Among those big unanswered questions lurking in the shadows of Hobby Lobby and Conestoga Wood Specialties is whether or not RFRA could be used to undermine existing protections against discrimination, like those under Title VII of the Civil Rights Act, the federal law that outlaws discrimination on the basis of a host of factors, including sex. Add to that question the role of state-level RFRAs like the one recently passed in Mississippi, which appears to be an open invitation for businesses to discriminate in the name of religious belief, plus the fact that state and local anti-discrimination laws, when they exist at all, ofter a patchwork of protections, and the legal landscape that emerges is frankly a mess.
Title VII prevents employers from discriminating in their employment practices (such as hiring, firing, and promotions and pay) based on race and color, sex, national origin, and religion. The law includes a broad exemption for religious employers and provides that houses of worship and religiously affiliated organizations like universities and hospitals may discriminate in employment practices on the basis of religion, allowing them to prefer members of their own faith in hiring regardless if the employee’s work is religious in nature or not.
But Title VII does not recognize a religious exemption to its prohibition on sex discrimination. That’s important in the context of the contraception challenges, and as more and more employers voice workplace objections to gender equality as an issue of religious freedom.
Despite the fact that the government moved to dismiss TerVeer’s claims, it is important to note that Chai Feldblum, commissioner of the Equal Employment Opportunity Commission (EEOC) and key advocate behind advancing workplace protections for the LGBT community, has made the case that marriage equality helps pave the way for workplace protections under existing laws like Title VII. Feldblum argues:
[A]ssume a male employee is fired because he marries another man. The reason for that employee’s firing makes reference to the sex of the people involved, and the antipathy to marriage by a same-sex couple is deeply embedded in a history of gender roles and sex stereotypes. From my perspective, that is a simple case of sex discrimination.
In other words, like the administration’s position on marriage equality, its position on workplace protections for the LGBT community appears to be evolving.
In a surprise announcement as Washington was winding down for Easter, the State Department said federal agencies will have more time to weigh in on the politically fraught decision — but declined to say how much longer. Officials said the decision will have to wait for the dust to settle in Nebraska, where a judge in February overturned a state law that allowed the pipeline’s path through the state.
Nebraska’s Supreme Court isn’t expected to hear an appeal to that ruling until September or October, and there could be more legal maneuvering after the high court rules. So President Barack Obama will almost surely have until after the November election to make the final call about whether Keystone XL should be built.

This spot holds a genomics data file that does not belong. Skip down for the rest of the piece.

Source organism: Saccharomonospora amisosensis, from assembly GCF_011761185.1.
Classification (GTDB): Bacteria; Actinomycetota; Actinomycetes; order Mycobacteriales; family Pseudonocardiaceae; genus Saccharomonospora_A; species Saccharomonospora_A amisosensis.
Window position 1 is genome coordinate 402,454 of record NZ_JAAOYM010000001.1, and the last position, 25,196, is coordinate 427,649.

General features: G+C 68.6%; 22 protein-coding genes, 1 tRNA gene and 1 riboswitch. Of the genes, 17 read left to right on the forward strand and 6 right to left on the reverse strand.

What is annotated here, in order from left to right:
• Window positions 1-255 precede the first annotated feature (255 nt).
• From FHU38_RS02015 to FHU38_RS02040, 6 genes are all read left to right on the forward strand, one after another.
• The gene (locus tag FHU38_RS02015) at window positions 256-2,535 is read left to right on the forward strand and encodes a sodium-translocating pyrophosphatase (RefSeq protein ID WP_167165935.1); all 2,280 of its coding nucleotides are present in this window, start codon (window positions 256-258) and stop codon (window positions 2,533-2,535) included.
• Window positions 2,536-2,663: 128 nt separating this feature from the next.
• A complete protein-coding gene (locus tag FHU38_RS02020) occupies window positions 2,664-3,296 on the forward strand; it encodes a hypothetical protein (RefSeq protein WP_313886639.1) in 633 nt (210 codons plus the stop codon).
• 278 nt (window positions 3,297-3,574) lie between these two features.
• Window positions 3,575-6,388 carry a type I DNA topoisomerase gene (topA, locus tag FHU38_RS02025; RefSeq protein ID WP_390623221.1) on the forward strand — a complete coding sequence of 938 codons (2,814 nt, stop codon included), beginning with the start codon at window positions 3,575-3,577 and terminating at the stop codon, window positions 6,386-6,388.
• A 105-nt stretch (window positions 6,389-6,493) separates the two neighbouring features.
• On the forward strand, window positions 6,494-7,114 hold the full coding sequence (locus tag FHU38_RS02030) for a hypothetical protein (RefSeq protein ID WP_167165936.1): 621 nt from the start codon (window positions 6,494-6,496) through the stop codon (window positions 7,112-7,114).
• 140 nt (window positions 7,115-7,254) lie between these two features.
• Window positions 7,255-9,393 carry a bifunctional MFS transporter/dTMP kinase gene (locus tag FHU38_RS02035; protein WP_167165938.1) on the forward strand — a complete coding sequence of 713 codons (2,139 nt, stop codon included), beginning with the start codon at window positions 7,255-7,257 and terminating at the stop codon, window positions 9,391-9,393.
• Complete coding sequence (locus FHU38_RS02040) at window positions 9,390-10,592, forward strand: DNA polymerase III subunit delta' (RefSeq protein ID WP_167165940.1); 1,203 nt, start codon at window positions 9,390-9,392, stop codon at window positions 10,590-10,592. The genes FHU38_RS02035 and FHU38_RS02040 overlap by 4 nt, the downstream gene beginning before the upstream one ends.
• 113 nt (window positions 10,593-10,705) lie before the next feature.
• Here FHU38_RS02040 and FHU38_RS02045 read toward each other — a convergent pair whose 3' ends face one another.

Approving the pipeline before the election would rankle Obama’s allies and donors in the environmental community, but nixing it could be politically damaging to vulnerable Democrats running this year in conservative-leaning areas.
How Silicon Valley entrepreneurs are
rushing to cash in on cannabis.
By Mat Honan
A clone of the Charlotte’s Web strain, developed by the Stanley brothers, crossed with another strain of industrial hemp. BENJAMIN RASMUSSEN
LIKE MANY PEOPLE in San Francisco, Sasha Robinson is working on a startup out of his home. His living room is a riot of wires, battery packs, pliers, and metal casings. If I didn’t know better, I’d think he was a bomb maker. But these are just the raw materials for a new gadget he’s creating. It’s something revolutionary, he thinks, and he should know. In the 2000s, Robinson ran software development at industrial design firm Moto, where he oversaw new product development for the Flip HD camcorder. Before that he was at Juniper Systems and Silicon Graphics, two of the Valley’s foundational tech firms. His cofounder, Mark Williams, has also bounced around Valley software firms, but his main experience was at Apple, where he managed a Mac OS design team. These guys have tech cred.
They also met at a Burning Man party. “We would hang out socially and always ended up talking about ideas and inventions,” says Williams, explaining how they came up with their new product in his living room. “We were sitting on my couch in my apartment, smoking. I was over 40 then, we could really feel it in our bodies. We were social smokers, but we both felt it …”
“Wait. Are you talking about tobacco here,” I interjected.
So, officially, the Firefly is for pipe tobacco. But I didn’t try any pipe tobacco in it. You probably won’t either. I did, however, sample some marijuana, for which it’s really, really great. A personal disclosure: I’ve smoked a lot of pot. I’m no stoner, but I’ve been smoking it for more than 25 years, and in that time I’ve used all sorts of vaporizers. They’ve evolved a great deal over the years, from giant complex tabletop devices to today’s generation of e-cig-style vapes that deliver brain-hammering doses of butane-extracted cannabis oil. The Firefly does those devices one better, magically and almost instantly vaporizing actual plant material at the touch of a button. It is just wonderful.